The British Industrial Revolution

Depending on your familiarity with in the British Industrial Revolution, the series above, along with Chris Anderson's book (featured below) will certainly tickle your curiosity and leave you hungry for more depth. If that happens, I strongly encourage you to take a look at the videos below from Gregory Clark’s lectures at the University of California, Davis.

After watching The Men Who Built America, I looked for something similar featuring the British Industrial Revolution, but I was unable to find anything. It would be great to see The History Channel create a series based on the content in these three videos,

Even though these are a series of videos simply staged in front of a chalkboard, I think you will find that Professor Clark is able to capture and hold your attention. I loved these videos. He has done an excellent job outlining several interconnected features of the Industrial Revolution along with an explanation of the theories of growth.

Specific to the textiles industry, he also provides an outline with explanations of the great innovations of this time that most often resulted in poverty for the inventors.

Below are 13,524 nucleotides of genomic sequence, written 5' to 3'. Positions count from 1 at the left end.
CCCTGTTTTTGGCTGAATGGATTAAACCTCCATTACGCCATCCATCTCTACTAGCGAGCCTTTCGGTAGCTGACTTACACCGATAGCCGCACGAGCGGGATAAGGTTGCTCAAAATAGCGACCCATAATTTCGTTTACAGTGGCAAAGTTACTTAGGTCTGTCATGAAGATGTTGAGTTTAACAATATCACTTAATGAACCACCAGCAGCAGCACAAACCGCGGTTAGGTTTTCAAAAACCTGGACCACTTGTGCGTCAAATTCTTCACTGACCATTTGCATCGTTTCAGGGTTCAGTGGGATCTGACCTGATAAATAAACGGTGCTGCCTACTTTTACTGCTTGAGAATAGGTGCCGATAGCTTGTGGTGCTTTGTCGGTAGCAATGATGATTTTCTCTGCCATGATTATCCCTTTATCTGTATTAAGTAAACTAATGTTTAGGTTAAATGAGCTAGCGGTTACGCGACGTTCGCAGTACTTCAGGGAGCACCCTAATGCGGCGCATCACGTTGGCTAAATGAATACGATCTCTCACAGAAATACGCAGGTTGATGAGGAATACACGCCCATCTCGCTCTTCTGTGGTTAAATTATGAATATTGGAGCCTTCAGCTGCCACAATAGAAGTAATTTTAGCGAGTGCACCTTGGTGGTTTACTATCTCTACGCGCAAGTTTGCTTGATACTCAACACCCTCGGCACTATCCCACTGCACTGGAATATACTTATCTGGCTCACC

Transient

There is a lot to learn from this part of World History. As Professor Clark points out, the following points are worth noting about these innovators,

  • These innovators didn’t have a high degree of engineering in their backgrounds –They were not highly educated in area of their invention.
  • They were tinkerers and small- scale mechanics that had a deep interest in the idea - Even though they didn’t have deep expertise in engineering, they were deeply interested in their idea and its possibility. (And they obviously had a capacity to learn)